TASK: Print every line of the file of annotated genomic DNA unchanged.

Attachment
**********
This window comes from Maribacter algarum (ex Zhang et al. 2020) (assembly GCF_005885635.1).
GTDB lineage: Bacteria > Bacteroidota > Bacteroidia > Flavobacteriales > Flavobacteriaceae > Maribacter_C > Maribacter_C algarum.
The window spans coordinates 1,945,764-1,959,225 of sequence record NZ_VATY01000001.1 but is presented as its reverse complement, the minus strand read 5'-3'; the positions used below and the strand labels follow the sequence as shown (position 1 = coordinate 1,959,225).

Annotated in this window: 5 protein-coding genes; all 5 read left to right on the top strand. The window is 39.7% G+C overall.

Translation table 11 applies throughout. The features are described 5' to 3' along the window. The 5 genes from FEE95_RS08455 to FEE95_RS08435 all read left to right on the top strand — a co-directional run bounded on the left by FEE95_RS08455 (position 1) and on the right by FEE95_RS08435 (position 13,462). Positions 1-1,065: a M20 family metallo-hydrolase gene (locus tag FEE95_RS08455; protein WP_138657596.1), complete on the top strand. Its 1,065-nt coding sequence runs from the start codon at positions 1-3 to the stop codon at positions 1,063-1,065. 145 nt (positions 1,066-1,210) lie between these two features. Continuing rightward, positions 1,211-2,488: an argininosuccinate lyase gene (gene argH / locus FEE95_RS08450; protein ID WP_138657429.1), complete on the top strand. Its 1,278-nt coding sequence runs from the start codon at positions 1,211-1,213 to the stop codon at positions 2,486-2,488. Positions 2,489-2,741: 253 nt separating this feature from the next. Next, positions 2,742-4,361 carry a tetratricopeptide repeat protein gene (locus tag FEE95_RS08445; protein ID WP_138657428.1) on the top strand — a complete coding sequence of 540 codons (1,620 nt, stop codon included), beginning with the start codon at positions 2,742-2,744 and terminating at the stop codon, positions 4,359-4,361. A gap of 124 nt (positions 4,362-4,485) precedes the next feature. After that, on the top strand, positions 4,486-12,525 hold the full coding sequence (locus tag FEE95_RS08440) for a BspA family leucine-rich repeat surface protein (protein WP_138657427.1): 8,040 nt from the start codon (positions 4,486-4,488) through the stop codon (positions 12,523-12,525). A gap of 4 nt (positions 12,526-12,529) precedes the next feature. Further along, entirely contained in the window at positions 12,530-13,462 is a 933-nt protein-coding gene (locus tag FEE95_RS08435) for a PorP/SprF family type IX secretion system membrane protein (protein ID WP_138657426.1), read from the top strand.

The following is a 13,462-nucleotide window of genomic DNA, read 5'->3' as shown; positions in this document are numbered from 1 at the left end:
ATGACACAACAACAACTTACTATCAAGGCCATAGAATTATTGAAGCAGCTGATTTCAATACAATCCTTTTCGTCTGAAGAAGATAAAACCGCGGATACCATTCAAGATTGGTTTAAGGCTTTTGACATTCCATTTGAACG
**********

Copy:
This window comes from Maribacter algarum (ex Zhang et al. 2020) (assembly GCF_005885635.1).
GTDB lineage: Bacteria > Bacteroidota > Bacteroidia > Flavobacteriales > Flavobacteriaceae > Maribacter_C > Maribacter_C algarum.
The window spans coordinates 1,945,764-1,959,225 of sequence record NZ_VATY01000001.1 but is presented as its reverse complement, the minus strand read 5'-3'; the positions used below and the strand labels follow the sequence as shown (position 1 = coordinate 1,959,225).

Annotated in this window: 5 protein-coding genes; all 5 read left to right on the top strand. The window is 39.7% G+C overall.

Translation table 11 applies throughout. The features are described 5' to 3' along the window. The 5 genes from FEE95_RS08455 to FEE95_RS08435 all read left to right on the top strand — a co-directional run bounded on the left by FEE95_RS08455 (position 1) and on the right by FEE95_RS08435 (position 13,462). Positions 1-1,065: a M20 family metallo-hydrolase gene (locus tag FEE95_RS08455; protein WP_138657596.1), complete on the top strand. Its 1,065-nt coding sequence runs from the start codon at positions 1-3 to the stop codon at positions 1,063-1,065. 145 nt (positions 1,066-1,210) lie between these two features. Continuing rightward, positions 1,211-2,488: an argininosuccinate lyase gene (gene argH / locus FEE95_RS08450; protein ID WP_138657429.1), complete on the top strand. Its 1,278-nt coding sequence runs from the start codon at positions 1,211-1,213 to the stop codon at positions 2,486-2,488. Positions 2,489-2,741: 253 nt separating this feature from the next. Next, positions 2,742-4,361 carry a tetratricopeptide repeat protein gene (locus tag FEE95_RS08445; protein ID WP_138657428.1) on the top strand — a complete coding sequence of 540 codons (1,620 nt, stop codon included), beginning with the start codon at positions 2,742-2,744 and terminating at the stop codon, positions 4,359-4,361. A gap of 124 nt (positions 4,362-4,485) precedes the next feature. After that, on the top strand, positions 4,486-12,525 hold the full coding sequence (locus tag FEE95_RS08440) for a BspA family leucine-rich repeat surface protein (protein WP_138657427.1): 8,040 nt from the start codon (positions 4,486-4,488) through the stop codon (positions 12,523-12,525). A gap of 4 nt (positions 12,526-12,529) precedes the next feature. Further along, entirely contained in the window at positions 12,530-13,462 is a 933-nt protein-coding gene (locus tag FEE95_RS08435) for a PorP/SprF family type IX secretion system membrane protein (protein ID WP_138657426.1), read from the top strand.

The following is a 13,462-nucleotide window of genomic DNA, read 5'->3' as shown; positions in this document are numbered from 1 at the left end:
ATGACACAACAACAACTTACTATCAAGGCCATAGAATTATTGAAGCAGCTGATTTCAATACAATCCTTTTCGTCTGAAGAAGATAAAACCGCGGATACCATTCAAGATTGGTTTAAGGCTTTTGACATTCCATTTGAACG